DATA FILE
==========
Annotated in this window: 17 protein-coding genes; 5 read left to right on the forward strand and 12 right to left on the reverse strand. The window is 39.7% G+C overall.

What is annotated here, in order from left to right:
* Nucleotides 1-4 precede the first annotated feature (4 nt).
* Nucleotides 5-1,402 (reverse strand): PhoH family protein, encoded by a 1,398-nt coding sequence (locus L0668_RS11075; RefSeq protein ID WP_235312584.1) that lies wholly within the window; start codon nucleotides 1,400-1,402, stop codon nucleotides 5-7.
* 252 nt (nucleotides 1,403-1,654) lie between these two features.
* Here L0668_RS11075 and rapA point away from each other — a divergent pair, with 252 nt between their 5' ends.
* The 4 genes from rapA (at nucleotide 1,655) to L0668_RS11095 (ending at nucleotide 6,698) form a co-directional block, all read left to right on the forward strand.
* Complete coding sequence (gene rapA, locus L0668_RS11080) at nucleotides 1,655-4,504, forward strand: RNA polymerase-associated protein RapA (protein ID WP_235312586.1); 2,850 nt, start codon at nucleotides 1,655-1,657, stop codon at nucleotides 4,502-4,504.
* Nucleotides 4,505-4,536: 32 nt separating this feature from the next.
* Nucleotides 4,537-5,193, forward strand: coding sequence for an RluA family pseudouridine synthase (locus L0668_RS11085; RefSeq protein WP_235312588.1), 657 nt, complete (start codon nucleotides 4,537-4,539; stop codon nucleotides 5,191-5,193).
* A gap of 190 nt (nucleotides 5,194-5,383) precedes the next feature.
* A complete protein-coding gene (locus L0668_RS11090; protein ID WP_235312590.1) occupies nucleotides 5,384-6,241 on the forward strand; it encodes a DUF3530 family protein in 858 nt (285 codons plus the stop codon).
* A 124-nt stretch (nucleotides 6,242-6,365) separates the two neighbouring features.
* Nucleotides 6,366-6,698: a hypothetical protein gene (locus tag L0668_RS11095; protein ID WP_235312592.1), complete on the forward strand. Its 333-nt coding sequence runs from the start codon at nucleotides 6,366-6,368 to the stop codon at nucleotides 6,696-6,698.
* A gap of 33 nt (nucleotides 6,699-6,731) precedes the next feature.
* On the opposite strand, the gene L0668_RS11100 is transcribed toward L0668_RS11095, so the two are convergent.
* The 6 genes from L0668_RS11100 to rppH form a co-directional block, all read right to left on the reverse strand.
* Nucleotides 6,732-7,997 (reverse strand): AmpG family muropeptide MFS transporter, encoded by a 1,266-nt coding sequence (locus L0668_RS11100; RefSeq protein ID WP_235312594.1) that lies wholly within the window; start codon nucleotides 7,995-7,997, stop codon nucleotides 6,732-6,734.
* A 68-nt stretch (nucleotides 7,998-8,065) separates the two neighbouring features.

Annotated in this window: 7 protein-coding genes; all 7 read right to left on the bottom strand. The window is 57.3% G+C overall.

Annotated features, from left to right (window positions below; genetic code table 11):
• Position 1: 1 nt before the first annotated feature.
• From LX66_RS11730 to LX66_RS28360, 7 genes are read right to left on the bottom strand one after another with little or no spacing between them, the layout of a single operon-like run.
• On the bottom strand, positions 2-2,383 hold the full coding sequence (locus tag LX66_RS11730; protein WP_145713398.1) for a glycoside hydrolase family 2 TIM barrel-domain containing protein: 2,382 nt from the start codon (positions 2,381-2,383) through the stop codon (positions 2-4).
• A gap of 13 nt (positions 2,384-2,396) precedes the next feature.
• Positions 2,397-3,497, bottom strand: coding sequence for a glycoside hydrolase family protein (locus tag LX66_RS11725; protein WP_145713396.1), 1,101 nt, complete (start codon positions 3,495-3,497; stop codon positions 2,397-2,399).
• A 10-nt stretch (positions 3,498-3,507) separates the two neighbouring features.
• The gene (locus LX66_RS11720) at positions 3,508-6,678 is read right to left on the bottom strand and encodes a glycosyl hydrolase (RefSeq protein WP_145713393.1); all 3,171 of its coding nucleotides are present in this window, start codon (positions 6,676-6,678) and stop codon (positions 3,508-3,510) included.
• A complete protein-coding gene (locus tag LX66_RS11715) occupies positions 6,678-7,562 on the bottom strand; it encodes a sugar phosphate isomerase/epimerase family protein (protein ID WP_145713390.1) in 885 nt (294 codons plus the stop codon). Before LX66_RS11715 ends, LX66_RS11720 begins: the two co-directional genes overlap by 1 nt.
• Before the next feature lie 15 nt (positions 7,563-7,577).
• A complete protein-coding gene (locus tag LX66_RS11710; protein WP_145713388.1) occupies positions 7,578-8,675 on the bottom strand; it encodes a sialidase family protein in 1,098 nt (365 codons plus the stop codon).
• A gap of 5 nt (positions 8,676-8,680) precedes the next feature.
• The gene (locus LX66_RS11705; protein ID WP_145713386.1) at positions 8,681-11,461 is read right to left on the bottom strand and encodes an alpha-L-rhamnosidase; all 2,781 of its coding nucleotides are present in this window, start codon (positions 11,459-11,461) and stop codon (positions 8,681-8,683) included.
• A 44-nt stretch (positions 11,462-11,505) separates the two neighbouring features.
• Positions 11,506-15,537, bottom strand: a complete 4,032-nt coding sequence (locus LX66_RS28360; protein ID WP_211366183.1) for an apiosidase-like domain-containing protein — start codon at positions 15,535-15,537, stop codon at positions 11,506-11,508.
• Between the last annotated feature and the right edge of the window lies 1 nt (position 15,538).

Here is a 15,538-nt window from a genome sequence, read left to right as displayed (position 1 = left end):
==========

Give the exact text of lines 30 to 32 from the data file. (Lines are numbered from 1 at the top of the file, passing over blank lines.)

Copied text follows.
• Before the next feature lie 15 nt (positions 7,563-7,577).
• A complete protein-coding gene (locus tag LX66_RS11710; protein WP_145713388.1) occupies positions 7,578-8,675 on the bottom strand; it encodes a sialidase family protein in 1,098 nt (365 codons plus the stop codon).
• A gap of 5 nt (positions 8,676-8,680) precedes the next feature.